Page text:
Literacy Contact Zones: A Framework for Research


  • Nora McCook The Ohio State University



contact zones, literacy research, conceptual framework, contexts


Contact zones are useful for literacy research because they foreground the contexts that recent decades of literacy studies scholarship have deemed essential: history, orality, language difference, and power, with an emphasis on interaction rather than divides. While literacy studies has demonstrated the importance of these contexts for understanding literacy, there is not yet a model that organizes them into a framework for research. Compositionists have paved the way for understanding contact zones not just as spaces to observe and describe but also as spaces in which challenging learning and instruction can occur. In a contact zone, different languages interact through writing, reading, speech, and other expressions because of historical circumstances and with greater and lesser privileges afforded to them on account of these historical circumstances. A literacy contact zone approach calls for researchers to account for the oral, linguistic, historical, and differential power contexts for the literacy phenomenon under investigation.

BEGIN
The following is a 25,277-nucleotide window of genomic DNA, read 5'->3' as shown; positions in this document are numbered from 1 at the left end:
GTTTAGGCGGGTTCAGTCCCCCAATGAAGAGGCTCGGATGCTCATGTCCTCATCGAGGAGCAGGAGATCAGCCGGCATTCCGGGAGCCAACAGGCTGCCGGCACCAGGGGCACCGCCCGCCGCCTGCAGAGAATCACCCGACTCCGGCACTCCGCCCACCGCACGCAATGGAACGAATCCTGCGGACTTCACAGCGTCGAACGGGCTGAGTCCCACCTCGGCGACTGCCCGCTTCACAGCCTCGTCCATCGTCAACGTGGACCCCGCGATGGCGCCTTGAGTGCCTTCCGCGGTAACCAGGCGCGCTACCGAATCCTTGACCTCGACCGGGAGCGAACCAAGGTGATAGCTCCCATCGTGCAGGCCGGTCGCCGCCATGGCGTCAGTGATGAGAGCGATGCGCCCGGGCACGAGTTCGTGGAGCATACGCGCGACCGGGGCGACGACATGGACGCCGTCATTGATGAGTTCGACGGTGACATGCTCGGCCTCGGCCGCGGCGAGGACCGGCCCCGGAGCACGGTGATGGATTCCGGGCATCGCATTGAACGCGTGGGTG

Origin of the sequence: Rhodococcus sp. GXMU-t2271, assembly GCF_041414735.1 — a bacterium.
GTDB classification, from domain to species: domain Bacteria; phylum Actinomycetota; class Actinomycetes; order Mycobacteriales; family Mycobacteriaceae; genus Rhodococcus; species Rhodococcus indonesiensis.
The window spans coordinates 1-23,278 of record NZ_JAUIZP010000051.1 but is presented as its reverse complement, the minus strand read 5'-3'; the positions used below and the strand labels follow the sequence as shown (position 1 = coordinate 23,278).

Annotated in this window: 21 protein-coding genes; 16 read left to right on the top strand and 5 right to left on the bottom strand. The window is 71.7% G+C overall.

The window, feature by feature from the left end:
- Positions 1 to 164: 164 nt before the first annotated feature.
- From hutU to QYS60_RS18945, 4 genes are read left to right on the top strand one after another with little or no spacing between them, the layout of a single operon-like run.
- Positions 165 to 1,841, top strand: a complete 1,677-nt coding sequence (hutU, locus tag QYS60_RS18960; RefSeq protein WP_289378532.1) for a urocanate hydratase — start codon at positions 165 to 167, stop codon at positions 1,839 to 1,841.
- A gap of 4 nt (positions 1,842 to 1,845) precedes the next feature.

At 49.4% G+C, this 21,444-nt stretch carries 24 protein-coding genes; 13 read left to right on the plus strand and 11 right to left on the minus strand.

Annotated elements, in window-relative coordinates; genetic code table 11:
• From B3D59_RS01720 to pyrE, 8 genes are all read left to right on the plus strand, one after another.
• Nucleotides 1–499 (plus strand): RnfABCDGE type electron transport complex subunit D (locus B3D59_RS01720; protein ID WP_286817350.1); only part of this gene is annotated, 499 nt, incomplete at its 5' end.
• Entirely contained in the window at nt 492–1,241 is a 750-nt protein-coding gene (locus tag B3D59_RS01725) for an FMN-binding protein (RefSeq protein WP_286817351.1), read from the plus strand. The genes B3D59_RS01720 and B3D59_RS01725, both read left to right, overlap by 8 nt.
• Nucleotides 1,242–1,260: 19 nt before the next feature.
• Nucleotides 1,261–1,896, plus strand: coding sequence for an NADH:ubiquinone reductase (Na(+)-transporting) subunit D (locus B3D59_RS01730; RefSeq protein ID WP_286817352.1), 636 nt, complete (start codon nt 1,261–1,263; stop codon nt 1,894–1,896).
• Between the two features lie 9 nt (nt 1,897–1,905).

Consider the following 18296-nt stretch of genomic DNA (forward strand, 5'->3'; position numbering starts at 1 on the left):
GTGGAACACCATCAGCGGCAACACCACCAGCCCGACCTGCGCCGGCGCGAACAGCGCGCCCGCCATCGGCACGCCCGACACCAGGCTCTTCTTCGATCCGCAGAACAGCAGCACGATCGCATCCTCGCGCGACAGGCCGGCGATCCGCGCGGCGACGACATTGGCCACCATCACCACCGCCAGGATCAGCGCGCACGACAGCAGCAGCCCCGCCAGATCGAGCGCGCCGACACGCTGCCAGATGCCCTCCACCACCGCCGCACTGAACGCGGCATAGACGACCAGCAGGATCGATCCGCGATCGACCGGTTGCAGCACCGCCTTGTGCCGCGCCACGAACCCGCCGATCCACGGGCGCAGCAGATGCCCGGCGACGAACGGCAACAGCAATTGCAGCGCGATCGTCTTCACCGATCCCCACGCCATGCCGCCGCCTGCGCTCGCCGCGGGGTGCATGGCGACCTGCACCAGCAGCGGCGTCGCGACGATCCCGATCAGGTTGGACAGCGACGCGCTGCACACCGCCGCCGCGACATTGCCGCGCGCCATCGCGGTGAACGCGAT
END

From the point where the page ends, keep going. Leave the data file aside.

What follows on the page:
Author Biography

Nora McCook, The Ohio State University

Nora McCook is a doctoral candidate in Rhetoric, Composition, and Literacy at the Ohio State University. Her dissertation is a comparative study of two literacy organizations that work in the U.S. South and in Haiti examining how they prepare volunteers to work with people from different language and cultural backgrounds.



How to Cite

McCook, N. (2016). Literacy Contact Zones: A Framework for Research. Literacy in Composition Studies, 4(1), 50-72.